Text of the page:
Pain is something that all horses deal with at some point in their lives. Horses can experience pain for many different reasons, including injury, illness, or a result of surgery.

For example, castration is the most common surgical procedure performed on horses and is associated with significant post-operative pain.

Acute colic is another common painful experience for horses. [3] Pain is also commonly associated with degenerative joint disease, laminitis, gastric ulcers, and hoof issues.

Unlike humans, horses don’t always show it when they are experiencing pain, or they may only display subtle signs of discomfort. This is because, as prey animals, they have evolved to hide signs of pain and weakness in the presence of predators. [2]

As horse owners, we want to know how to alleviate pain for our horses. Pain management strategies will be different for every horse, depending on what’s causing the pain, the severity and duration of the pain, as well as the horse’s intended work.

Understanding Pain in Horses

While we may think of pain as bad, pain is an important feedback mechanism to help horses survive in their environment.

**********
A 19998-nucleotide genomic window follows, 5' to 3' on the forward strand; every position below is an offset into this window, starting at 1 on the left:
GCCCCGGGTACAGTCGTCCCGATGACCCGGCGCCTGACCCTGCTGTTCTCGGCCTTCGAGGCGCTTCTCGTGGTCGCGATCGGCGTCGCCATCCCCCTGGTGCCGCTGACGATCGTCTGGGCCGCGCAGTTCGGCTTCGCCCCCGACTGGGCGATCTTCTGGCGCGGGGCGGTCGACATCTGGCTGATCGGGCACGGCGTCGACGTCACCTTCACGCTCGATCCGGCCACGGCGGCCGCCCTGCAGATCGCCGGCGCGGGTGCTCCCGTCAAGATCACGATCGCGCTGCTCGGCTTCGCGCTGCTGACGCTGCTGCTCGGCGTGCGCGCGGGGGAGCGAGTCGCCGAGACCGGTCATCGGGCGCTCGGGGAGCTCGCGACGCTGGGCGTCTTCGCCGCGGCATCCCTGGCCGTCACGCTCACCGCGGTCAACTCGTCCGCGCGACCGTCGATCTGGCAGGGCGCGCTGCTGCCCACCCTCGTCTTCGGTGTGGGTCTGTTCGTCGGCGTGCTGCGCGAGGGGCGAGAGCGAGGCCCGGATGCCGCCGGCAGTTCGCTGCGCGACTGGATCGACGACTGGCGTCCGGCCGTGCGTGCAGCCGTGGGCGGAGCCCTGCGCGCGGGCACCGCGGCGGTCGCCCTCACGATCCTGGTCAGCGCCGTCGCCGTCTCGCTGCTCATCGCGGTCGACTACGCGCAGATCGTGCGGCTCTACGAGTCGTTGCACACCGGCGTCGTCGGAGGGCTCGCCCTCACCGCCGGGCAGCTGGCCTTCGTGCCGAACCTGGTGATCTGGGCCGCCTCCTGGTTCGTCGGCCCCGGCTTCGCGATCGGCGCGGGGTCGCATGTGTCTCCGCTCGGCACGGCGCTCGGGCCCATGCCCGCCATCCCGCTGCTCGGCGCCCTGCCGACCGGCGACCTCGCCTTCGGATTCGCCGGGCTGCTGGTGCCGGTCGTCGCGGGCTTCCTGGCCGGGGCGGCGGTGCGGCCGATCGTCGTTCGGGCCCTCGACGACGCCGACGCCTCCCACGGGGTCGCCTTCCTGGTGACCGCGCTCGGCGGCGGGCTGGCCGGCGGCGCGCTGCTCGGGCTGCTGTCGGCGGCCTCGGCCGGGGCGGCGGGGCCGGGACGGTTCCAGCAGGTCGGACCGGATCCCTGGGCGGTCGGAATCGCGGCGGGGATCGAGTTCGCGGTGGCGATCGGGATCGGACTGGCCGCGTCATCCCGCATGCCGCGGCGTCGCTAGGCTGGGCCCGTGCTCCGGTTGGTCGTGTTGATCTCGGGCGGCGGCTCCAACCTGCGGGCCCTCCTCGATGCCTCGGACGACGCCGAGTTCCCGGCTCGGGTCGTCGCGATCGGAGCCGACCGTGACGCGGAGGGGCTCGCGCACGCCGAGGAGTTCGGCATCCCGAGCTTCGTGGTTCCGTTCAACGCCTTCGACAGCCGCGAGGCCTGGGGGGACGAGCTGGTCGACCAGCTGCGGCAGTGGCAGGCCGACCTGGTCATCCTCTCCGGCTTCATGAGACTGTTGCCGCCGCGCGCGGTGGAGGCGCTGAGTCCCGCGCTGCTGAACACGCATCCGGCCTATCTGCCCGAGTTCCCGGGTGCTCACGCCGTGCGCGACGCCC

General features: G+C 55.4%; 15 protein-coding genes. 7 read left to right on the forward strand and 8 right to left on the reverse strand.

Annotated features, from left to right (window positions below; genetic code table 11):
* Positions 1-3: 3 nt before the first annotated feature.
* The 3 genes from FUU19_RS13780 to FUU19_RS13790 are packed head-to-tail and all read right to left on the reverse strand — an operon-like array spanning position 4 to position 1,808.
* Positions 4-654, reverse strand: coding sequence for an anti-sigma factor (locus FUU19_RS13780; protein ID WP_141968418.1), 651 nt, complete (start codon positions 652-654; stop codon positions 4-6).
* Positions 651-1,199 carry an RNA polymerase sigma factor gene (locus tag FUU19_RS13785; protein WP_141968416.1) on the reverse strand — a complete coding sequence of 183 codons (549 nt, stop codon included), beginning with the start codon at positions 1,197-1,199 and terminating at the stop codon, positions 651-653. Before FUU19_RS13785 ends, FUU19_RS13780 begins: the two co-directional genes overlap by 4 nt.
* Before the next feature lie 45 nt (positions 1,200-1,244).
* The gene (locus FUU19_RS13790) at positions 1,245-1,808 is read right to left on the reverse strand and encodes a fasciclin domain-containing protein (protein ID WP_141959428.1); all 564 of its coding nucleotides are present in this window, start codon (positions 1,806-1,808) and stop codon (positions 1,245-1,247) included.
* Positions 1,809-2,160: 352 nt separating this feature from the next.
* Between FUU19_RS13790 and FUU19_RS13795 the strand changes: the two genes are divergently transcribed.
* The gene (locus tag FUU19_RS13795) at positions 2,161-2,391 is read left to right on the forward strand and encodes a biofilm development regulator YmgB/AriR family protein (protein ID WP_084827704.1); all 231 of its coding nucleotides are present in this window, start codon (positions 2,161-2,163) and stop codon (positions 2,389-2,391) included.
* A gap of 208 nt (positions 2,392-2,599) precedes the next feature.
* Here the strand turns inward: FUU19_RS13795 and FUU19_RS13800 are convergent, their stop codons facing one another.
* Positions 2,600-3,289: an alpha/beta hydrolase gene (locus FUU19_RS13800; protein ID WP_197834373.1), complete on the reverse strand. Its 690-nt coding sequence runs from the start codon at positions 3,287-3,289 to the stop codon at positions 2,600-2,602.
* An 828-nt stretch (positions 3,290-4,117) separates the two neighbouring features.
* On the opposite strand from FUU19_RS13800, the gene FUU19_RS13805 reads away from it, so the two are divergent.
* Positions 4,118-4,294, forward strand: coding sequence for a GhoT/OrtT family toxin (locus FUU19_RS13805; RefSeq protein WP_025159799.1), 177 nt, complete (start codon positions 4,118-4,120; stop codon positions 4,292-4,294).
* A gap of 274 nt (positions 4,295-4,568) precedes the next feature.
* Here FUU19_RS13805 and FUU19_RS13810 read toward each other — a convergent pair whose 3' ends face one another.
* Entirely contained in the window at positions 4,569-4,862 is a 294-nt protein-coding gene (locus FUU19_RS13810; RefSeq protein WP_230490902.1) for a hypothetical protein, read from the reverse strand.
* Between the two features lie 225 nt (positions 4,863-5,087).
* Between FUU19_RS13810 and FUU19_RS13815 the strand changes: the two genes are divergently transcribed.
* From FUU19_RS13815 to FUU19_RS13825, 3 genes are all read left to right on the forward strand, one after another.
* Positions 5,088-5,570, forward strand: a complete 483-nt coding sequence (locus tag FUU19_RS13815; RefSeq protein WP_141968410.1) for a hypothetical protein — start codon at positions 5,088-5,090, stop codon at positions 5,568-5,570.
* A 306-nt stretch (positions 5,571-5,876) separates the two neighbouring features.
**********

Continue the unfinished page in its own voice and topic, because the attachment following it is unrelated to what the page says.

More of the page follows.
A basic bodily sensation brought about by noxious (harmful) stimulus, pain is associated with actual or potential tissue damage or nerve injury. Pain is a signal received by nerve endings and can be viewed as an internal warning system. [1]

Pain needs to be proactively managed. Anxiety and stress can enhance pain perception in horses and vice versa. [4]

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Adaptive vs. Maladaptive Pain

When pain serves a purpose – such as to protect an injured area or to promote healing and recovery – it is referred to as adaptive pain. [4]

Horses can also experience pain due to necessary veterinary interventions such as surgery. Navicular syndrome, laminitis, and osteoarthritis can cause chronic (long-term) pain.

Both surgery and chronic, painful conditions lead to maladaptive pain. This form of pain is dysfunctional: it neither protects nor supports the healing and repair of bodily tissues. [4]

The goal of pain management is to eliminate maladaptive pain for our horses while keeping the adaptive component. It is important for veterinarians and horse owners to recognize the differences between adaptive and maladaptive aspects of pain. [4]

Classifying Pain

Traditionally, pain in horses is classified according to the following factors:

  • Duration: acute (short-term) or chronic (long-term)
  • Anatomic location: superficial, deep, visceral (related to the internal organs), or musculoskeletal
  • Quality: dull, sharp, burning, stabbing, throbbing, persistent or recurrent
  • Intensity: mild, moderate, severe, excruciating, crippling